Since he can not subscribe to the traditional views of MCCormick Theological Seminary, they graciously offer him space to write his own “job-description.”: “ I formulated my task as follows: in a Seminary the philosopher of religion should consider it to be his main task to introduce the students to the significant thinking done outside the boundaries of the church, in order to be able to enter into dialogue with its representatives. In regard to his own scholarly work, the philosopher of religion should ask for the implications of contemporary philosophy for the thinking of Christians.” In an explanation he gives as argument that students of theology already have more than enough religion “in their bag” and that it is therefore necessary that they be confronted with the thinking of – what he calls – a different kind of people.
Zuurdeeg has his life long remained true to this insight; there was his origin, laid down as a lasting monument in his vision of the Vienna Circle. He sought dialogue and wanted neither to approve nor to disapprove of logical positivism. What counted for him was the challenge: he wanted to make the insights of the language philosophy object of discussion and application among theologians. That would be to their advantage.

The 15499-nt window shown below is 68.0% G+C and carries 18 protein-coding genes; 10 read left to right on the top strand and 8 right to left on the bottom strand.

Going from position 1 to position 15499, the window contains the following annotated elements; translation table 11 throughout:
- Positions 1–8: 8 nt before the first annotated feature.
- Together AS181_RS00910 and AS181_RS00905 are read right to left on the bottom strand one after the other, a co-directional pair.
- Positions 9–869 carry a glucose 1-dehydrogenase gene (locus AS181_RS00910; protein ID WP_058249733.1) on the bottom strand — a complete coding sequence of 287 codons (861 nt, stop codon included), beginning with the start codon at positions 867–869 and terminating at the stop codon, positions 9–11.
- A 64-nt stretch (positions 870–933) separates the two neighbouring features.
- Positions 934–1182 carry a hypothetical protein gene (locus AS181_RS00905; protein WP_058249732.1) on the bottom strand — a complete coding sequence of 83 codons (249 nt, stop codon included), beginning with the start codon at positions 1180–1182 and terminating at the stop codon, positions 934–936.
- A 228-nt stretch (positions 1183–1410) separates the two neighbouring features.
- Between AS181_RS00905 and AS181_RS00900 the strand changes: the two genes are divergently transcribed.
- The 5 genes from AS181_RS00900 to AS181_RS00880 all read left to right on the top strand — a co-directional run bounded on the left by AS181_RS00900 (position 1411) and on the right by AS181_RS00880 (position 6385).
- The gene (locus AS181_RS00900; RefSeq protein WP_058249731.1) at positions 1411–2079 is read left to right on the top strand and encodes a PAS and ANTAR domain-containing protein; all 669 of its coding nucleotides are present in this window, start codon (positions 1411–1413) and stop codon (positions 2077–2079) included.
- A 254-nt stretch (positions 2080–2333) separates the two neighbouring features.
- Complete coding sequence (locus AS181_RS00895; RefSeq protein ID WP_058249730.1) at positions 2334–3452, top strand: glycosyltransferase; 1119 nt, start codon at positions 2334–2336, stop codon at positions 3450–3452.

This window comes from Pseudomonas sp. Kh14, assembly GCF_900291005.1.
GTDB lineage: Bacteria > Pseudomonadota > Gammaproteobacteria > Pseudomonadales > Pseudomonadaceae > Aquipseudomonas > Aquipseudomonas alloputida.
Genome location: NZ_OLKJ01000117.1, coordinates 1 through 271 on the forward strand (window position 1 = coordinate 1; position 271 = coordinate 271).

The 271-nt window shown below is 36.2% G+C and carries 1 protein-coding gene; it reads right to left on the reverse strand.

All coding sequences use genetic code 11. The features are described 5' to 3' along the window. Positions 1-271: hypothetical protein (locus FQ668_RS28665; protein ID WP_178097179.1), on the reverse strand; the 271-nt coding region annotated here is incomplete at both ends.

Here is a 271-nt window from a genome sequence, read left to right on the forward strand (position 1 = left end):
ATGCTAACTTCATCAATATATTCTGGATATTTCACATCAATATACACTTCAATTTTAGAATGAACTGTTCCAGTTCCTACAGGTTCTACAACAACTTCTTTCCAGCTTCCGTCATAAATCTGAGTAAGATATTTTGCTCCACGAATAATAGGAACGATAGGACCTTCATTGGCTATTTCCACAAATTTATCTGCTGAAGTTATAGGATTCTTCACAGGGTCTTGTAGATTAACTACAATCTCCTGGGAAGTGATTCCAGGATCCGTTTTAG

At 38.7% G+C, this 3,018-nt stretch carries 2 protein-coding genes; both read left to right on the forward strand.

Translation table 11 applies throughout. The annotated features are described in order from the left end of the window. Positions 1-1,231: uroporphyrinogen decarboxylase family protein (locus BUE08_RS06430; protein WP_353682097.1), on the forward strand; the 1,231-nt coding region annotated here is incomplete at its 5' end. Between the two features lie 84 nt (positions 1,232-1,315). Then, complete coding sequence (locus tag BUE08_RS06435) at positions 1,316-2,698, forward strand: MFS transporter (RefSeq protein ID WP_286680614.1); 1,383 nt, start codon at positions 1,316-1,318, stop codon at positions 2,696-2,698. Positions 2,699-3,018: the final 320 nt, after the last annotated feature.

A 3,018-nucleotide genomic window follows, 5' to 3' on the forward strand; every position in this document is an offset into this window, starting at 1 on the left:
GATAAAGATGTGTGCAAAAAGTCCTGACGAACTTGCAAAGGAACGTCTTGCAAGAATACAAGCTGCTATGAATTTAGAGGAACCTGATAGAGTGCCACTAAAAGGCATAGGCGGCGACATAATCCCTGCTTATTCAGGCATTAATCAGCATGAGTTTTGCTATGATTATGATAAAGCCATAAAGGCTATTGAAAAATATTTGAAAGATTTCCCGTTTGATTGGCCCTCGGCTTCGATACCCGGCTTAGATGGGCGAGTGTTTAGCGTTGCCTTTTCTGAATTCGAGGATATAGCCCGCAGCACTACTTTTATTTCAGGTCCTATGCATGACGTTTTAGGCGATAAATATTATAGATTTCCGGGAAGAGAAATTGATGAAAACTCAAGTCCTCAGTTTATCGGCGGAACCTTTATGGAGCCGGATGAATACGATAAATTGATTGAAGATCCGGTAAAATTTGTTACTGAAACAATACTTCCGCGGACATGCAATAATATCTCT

He visits Holland in 1951 because of a serious illness of his father who dies soon afterwards.. During the summer he is invited to preach at his former congregation in Nijmegen At that occasion he met again Agatha (Atie) W. Dingemans whose acquaintance he had made earlier. The daughter of a veterinarian, she was finishing her study of psychology. They marry in 1952 and will live on the Campus of McCormick Seminary. They will have three children.
In 1955 Zuurdeeg becomes an American citizen and is selected to have an audience with President Eisenhower in Washington D.C.
Next to his scholarly work he remains active as pastor. During many summers he takes the place of local ministers in various parts of the country. He also travels in Europe and gives lectures in Oxford, at the University as well as at the Socratic Club.
Zuurdeeg had planned to spend a sabbatical in Switzerland in 1964 with a Fellowship he received from the American Association of Theological Seminaries. From his analytical perspective he wanted to make a study of The Philosophy and Background of Karl Barth’s Theology. It never came to that. He was working on his third book with the preliminary title The Origin of Philosophy in a Cry of which he had finished two thirds when he became seriously ill. He died on December 3, 1963, of colon cancer.
Wim Zuurdeeg is described as a warm personality, an accessible man, and an excellent docent. A jovial man with a good sense of humor and the unmistakable dedication of a strongly developed social conscience. Driven by a yearning for truth and averse to dogmatism – also to liberalism in as far as that had become dogmatic – he wanted to show “what religion looks like in terms of modern philosophy.”
(Foto: University Campus Evanston, the author Heine Siebrand and Atie Zuurdeeg-Dingemans, widow of Wim Zuurdeeg)
(De Nederlandse versie van deze tekst is te vinden in het boek Tegendraads)